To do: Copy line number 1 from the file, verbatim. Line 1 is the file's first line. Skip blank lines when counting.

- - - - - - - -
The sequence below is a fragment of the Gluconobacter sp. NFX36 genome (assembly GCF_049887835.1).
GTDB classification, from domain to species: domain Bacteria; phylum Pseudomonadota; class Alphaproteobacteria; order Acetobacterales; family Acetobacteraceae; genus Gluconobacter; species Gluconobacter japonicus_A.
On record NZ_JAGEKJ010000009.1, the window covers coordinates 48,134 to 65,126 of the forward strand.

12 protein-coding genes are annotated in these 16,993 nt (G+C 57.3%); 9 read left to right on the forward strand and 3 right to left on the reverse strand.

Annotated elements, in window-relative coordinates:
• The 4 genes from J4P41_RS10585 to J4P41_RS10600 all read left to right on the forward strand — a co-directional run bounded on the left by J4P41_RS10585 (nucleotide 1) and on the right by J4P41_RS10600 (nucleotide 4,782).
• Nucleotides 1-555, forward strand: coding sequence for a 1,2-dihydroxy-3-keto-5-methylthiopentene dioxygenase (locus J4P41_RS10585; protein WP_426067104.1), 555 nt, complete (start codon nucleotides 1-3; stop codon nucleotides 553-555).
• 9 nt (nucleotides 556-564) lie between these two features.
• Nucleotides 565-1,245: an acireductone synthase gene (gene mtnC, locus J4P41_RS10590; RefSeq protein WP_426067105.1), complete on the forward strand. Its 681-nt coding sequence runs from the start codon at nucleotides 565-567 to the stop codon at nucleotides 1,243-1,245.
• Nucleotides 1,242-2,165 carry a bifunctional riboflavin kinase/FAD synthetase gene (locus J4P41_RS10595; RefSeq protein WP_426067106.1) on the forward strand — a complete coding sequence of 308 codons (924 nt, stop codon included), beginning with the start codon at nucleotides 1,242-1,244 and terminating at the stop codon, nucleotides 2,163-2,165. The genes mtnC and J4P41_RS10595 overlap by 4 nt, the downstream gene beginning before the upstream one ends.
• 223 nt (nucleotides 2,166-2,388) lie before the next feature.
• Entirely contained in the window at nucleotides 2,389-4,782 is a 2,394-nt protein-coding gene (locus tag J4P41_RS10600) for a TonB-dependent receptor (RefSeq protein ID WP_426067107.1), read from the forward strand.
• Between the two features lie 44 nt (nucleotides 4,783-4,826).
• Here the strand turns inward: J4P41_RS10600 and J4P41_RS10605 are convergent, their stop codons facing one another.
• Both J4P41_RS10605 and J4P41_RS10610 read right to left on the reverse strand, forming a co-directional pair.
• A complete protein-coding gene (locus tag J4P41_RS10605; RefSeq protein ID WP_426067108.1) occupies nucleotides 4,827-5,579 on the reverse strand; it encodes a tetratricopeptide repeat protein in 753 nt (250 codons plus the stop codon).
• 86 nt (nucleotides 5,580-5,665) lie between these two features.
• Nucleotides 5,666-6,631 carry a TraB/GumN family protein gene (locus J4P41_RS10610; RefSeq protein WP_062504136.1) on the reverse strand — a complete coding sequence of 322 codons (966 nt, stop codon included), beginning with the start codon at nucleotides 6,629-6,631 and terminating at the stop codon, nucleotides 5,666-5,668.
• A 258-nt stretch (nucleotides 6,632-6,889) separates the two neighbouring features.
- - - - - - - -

The sequence below is a fragment of the Gluconobacter sp. NFX36 genome (assembly GCF_049887835.1).